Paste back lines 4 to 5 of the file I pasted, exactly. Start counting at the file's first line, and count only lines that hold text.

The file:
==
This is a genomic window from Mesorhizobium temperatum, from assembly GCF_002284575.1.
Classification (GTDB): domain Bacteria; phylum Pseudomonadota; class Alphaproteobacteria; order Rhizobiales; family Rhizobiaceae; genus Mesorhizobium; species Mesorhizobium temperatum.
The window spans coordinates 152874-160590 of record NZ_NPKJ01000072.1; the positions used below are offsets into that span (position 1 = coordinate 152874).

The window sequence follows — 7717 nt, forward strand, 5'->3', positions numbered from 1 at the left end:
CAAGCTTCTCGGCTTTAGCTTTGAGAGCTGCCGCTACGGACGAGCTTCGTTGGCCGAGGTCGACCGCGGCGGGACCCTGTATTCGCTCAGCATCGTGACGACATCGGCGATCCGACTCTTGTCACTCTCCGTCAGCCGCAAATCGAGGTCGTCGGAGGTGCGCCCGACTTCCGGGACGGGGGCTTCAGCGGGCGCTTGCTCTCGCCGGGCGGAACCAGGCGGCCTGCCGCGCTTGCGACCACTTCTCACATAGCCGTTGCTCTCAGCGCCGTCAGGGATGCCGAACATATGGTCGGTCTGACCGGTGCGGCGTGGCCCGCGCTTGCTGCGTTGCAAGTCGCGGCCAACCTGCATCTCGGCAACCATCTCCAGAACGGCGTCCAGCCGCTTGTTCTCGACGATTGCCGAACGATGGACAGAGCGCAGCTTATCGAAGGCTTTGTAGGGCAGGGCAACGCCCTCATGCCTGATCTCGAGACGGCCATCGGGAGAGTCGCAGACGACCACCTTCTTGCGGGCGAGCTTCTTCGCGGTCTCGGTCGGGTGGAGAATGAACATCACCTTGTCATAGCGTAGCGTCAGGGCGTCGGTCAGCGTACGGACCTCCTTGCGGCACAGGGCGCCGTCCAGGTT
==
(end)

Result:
The window sequence follows — 7717 nt, forward strand, 5'->3', positions numbered from 1 at the left end:
CAAGCTTCTCGGCTTTAGCTTTGAGAGCTGCCGCTACGGACGAGCTTCGTTGGCCGAGGTCGACCGCGGCGGGACCCTGTATTCGCTCAGCATCGTGACGACATCGGCGATCCGACTCTTGTCACTCTCCGTCAGCCGCAAATCGAGGTCGTCGGAGGTGCGCCCGACTTCCGGGACGGGGGCTTCAGCGGGCGCTTGCTCTCGCCGGGCGGAACCAGGCGGCCTGCCGCGCTTGCGACCACTTCTCACATAGCCGTTGCTCTCAGCGCCGTCAGGGATGCCGAACATATGGTCGGTCTGACCGGTGCGGCGTGGCCCGCGCTTGCTGCGTTGCAAGTCGCGGCCAACCTGCATCTCGGCAACCATCTCCAGAACGGCGTCCAGCCGCTTGTTCTCGACGATTGCCGAACGATGGACAGAGCGCAGCTTATCGAAGGCTTTGTAGGGCAGGGCAACGCCCTCATGCCTGATCTCGAGACGGCCATCGGGAGAGTCGCAGACGACCACCTTCTTGCGGGCGAGCTTCTTCGCGGTCTCGGTCGGGTGGAGAATGAACATCACCTTGTCATAGCGTAGCGTCAGGGCGTCGGTCAGCGTACGGACCTCCTTGCGGCACAGGGCGCCGTCCAGGTT